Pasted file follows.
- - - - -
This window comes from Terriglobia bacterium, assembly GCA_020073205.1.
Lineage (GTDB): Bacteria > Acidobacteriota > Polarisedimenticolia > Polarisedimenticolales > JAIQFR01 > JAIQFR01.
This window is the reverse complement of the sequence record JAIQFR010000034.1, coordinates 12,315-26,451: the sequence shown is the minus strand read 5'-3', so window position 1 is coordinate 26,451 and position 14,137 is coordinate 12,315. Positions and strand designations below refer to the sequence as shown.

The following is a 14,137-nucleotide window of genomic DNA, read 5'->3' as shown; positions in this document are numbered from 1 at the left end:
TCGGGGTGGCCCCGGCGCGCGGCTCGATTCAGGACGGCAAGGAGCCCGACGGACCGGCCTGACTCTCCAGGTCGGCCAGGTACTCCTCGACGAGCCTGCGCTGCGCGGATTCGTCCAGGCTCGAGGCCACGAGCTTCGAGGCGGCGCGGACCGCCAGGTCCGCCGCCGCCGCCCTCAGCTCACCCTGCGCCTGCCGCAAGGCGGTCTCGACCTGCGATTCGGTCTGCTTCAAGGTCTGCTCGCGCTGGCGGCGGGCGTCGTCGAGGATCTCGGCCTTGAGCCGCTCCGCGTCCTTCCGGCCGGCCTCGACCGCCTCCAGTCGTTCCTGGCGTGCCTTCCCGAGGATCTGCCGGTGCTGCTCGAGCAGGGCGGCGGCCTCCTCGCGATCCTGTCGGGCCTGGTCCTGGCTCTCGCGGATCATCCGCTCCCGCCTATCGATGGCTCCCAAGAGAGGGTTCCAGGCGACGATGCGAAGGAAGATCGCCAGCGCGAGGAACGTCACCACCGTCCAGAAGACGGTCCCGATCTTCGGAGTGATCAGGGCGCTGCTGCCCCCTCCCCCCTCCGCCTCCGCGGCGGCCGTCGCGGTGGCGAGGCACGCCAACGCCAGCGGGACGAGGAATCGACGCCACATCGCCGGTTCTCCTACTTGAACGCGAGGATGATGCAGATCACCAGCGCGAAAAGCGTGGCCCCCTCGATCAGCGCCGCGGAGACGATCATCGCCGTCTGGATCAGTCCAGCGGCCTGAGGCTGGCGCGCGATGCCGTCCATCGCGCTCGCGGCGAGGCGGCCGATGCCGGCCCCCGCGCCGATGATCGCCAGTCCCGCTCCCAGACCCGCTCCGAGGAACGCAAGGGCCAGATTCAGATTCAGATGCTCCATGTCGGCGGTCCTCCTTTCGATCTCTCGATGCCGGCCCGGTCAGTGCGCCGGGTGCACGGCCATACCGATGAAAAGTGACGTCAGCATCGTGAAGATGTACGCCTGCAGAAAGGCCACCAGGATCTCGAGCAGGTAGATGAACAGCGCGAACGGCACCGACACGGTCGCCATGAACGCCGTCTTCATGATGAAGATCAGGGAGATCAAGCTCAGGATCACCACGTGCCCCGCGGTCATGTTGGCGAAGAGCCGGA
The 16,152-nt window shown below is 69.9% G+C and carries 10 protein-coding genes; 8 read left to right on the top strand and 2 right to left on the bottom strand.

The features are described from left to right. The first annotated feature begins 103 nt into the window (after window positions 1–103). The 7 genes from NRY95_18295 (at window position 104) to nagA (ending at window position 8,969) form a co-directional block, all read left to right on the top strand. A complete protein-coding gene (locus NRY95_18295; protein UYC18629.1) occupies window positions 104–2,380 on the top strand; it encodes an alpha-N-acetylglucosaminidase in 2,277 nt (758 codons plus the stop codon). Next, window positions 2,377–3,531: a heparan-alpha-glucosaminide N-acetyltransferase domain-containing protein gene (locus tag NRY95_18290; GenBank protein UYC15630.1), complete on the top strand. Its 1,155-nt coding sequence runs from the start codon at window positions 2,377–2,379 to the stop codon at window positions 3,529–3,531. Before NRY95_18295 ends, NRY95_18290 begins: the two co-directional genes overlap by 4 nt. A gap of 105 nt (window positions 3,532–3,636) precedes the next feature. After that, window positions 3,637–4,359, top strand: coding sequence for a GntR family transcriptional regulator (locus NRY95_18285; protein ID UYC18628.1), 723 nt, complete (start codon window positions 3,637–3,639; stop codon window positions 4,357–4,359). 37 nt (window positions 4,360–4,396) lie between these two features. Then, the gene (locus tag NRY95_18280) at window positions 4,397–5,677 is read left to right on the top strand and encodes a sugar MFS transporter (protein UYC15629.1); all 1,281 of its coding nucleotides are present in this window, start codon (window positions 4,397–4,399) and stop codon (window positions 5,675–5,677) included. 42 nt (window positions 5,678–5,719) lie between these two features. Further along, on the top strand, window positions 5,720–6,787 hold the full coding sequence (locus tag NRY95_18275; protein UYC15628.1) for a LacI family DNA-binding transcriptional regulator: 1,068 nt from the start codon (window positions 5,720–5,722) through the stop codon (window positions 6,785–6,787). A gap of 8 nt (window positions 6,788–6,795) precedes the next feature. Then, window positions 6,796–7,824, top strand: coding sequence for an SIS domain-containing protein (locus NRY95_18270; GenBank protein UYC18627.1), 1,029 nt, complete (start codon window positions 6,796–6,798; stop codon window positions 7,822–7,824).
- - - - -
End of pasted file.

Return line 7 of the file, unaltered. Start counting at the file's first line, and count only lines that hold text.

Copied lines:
The features are described from left to right. The first annotated feature begins 103 nt into the window (after window positions 1–103). The 7 genes from NRY95_18295 (at window position 104) to nagA (ending at window position 8,969) form a co-directional block, all read left to right on the top strand. A complete protein-coding gene (locus NRY95_18295; protein UYC18629.1) occupies window positions 104–2,380 on the top strand; it encodes an alpha-N-acetylglucosaminidase in 2,277 nt (758 codons plus the stop codon). Next, window positions 2,377–3,531: a heparan-alpha-glucosaminide N-acetyltransferase domain-containing protein gene (locus tag NRY95_18290; GenBank protein UYC15630.1), complete on the top strand. Its 1,155-nt coding sequence runs from the start codon at window positions 2,377–2,379 to the stop codon at window positions 3,529–3,531. Before NRY95_18295 ends, NRY95_18290 begins: the two co-directional genes overlap by 4 nt. A gap of 105 nt (window positions 3,532–3,636) precedes the next feature. After that, window positions 3,637–4,359, top strand: coding sequence for a GntR family transcriptional regulator (locus NRY95_18285; protein ID UYC18628.1), 723 nt, complete (start codon window positions 3,637–3,639; stop codon window positions 4,357–4,359). 37 nt (window positions 4,360–4,396) lie between these two features. Then, the gene (locus tag NRY95_18280) at window positions 4,397–5,677 is read left to right on the top strand and encodes a sugar MFS transporter (protein UYC15629.1); all 1,281 of its coding nucleotides are present in this window, start codon (window positions 4,397–4,399) and stop codon (window positions 5,675–5,677) included. 42 nt (window positions 5,678–5,719) lie between these two features. Further along, on the top strand, window positions 5,720–6,787 hold the full coding sequence (locus tag NRY95_18275; protein UYC15628.1) for a LacI family DNA-binding transcriptional regulator: 1,068 nt from the start codon (window positions 5,720–5,722) through the stop codon (window positions 6,785–6,787). A gap of 8 nt (window positions 6,788–6,795) precedes the next feature. Then, window positions 6,796–7,824, top strand: coding sequence for an SIS domain-containing protein (locus NRY95_18270; GenBank protein UYC18627.1), 1,029 nt, complete (start codon window positions 6,796–6,798; stop codon window positions 7,822–7,824).